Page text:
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No respite for students in summer spotlight

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Disturbing trend: Students of a junior college in Guntur waiting outside their college after classes are over on Monday. —
Disturbing trend: Students of a junior college in Guntur waiting outside their college after classes are over on Monday. —

Ramesh Susarla

Colleges vie with one another in holding special classes against norms of BIE

Show cause notices issued to five junior colleges in Guntur

Even parents forcing their wards to attend classes: MLC

GUNTUR: It is a virtual grind, against her wish, from day-break to three hours past sunset on a hot summer day for Maddali Swarnalatha, Intermediate second year student of a corporate junior college, in Guntur. She is not alone but only symbolises the student community that is aspiring to get into some good professional course, but is subjected to intense stress in the name of preparing them for break-neck competition.

Majority of the corporate colleges in the district have openly flouted the norms laid out by the Board of Intermediate Education for running of classes and have been creating an artificial fear among students with regard to competitive examinations. As per the rules classes should not be held during summer vacations for Intermediate students, who had appeared first year examination.

However, in Guntur city some colleges have been openly conducting classes. Regional Inspecting Officer M. Shatrughna Reddy told The Hindu that he had issued show-cause notices to five junior colleges, which had been conducting classes against norms.

"I am awaiting reply from them and if they do not give proper reply, stringent action would be initiated against them and even recommend cancellation of renewal of their college permission," he said.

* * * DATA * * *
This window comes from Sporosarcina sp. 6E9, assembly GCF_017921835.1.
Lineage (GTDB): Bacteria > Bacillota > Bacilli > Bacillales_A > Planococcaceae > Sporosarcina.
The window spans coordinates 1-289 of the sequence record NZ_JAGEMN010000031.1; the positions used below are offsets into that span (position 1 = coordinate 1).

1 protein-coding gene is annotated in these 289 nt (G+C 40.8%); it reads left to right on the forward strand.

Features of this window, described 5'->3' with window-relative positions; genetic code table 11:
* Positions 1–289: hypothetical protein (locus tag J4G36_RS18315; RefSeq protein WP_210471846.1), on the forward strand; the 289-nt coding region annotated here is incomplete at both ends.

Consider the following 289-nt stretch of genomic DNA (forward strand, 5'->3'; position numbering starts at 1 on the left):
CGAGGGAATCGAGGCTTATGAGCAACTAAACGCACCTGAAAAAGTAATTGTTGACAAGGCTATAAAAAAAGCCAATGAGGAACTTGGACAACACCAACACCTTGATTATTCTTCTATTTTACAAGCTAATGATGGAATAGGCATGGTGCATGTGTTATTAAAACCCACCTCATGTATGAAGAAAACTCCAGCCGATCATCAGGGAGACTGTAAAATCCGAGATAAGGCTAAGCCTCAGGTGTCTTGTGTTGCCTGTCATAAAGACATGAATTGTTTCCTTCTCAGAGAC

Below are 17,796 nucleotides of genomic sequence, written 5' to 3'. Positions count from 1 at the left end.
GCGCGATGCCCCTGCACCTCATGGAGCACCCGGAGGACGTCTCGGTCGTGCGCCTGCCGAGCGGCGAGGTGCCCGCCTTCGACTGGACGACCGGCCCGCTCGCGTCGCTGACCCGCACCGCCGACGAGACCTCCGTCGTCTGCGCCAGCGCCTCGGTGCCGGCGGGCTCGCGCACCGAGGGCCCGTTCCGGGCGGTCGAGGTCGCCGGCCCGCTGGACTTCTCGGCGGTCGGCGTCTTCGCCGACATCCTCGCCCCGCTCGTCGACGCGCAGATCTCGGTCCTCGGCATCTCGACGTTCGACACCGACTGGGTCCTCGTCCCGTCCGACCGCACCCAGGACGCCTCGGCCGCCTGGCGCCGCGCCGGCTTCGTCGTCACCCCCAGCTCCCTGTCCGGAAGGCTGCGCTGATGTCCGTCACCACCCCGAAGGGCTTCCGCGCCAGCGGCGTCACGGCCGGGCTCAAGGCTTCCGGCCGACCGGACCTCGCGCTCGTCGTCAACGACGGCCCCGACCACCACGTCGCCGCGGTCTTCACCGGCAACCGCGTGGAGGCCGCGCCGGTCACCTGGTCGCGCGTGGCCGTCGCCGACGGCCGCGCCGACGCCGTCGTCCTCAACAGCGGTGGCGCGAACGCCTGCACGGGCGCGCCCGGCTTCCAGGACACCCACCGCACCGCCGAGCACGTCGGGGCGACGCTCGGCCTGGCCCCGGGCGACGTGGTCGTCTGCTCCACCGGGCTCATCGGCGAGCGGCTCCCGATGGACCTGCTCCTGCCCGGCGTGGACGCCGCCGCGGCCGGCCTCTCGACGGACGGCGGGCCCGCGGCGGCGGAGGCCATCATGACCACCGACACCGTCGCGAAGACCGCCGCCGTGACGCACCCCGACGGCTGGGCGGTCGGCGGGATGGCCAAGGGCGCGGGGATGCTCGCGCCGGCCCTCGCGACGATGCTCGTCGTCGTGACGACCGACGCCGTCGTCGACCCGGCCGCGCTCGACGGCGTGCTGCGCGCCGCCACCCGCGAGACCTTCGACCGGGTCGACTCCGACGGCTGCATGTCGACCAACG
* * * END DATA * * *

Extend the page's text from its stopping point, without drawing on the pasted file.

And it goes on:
"I have issued notices to Nalanda, Gautham, Sri Chaitanya and NRI Academy for running second year classes and also Bridge Courses for those aspiring to join this year in Intermediate first year," he added.

When The Hindu contacted, everyone with an exception of a couple of students in every college said they were forced to attend classes as they feared they would be left behind in the competition. “Our parents force us to go to college as they do not want me to lose the advantage of these classes, where the actual portions from second year syllabus are being taught," said N. Sri Lakshmi, another student.

All the colleges are conducting full-time classes for students till May 8 or 10 depending on examination schedule of individual college.

Ironically some colleges are even conducting first unit test for these students based on the lessons taught to them during the summer classes.

"These students watch TV programmes and while away their time at home, so it is better they study in the college during months instead of staying at home," said N. Raghava Rao parent of a student.

Student union leaders of SFI and AISF have also given up agitating following such comments from the parents. ABVP led by its district secretary Shaik Mastan even filed a plea in the District Legal Services Authority and its secretary G. Venkata Krishnaiah gave an interim directive to the colleges to follow the norms, but to no avail.

MLC K.S. Lakshmana Rao said fault lay with parents, who were pushing their children to the brink in the name of preparing for competitions instead of understanding its adverse impact.

"We need to bring awareness among them and promote an alternative to this culture by encouraging students to take up other knowledge-based activities instead of mugging up lessons at the college," he opined.

This culture of completing course in half the time prescribed for it has even spread to schools, where many of those who had appeared ninth standard this year, had already completed half of 10th Standard syllabus making assimilation of knowledge difficult for them, he added.


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